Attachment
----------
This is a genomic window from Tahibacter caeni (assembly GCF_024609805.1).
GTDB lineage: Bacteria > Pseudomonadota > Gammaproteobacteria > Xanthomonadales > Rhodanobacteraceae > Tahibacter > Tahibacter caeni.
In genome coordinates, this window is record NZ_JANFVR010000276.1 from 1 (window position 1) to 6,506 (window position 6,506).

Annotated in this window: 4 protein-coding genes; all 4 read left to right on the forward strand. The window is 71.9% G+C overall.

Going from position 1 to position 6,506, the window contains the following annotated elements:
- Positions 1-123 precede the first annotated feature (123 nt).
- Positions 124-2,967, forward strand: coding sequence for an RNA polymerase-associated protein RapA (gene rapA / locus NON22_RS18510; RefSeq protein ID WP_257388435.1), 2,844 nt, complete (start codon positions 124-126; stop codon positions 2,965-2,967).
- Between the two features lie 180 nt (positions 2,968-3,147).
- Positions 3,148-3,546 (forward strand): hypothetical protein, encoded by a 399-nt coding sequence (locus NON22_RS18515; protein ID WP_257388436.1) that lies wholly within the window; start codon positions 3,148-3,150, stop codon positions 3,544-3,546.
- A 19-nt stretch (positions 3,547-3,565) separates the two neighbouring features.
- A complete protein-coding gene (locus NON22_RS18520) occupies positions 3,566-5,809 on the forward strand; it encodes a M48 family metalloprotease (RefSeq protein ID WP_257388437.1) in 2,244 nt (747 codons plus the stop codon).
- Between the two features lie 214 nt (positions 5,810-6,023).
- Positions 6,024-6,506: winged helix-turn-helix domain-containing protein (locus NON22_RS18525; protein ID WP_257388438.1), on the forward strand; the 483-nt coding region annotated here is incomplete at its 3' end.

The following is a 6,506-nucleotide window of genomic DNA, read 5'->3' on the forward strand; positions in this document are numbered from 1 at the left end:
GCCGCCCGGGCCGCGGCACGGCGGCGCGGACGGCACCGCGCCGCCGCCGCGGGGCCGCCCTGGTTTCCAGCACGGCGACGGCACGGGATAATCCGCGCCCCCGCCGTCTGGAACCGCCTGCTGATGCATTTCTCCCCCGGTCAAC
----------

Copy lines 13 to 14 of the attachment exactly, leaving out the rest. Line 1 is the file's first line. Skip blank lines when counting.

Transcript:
- Positions 6,024-6,506: winged helix-turn-helix domain-containing protein (locus NON22_RS18525; protein ID WP_257388438.1), on the forward strand; the 483-nt coding region annotated here is incomplete at its 3' end.

The following is a 6,506-nucleotide window of genomic DNA, read 5'->3' on the forward strand; positions in this document are numbered from 1 at the left end: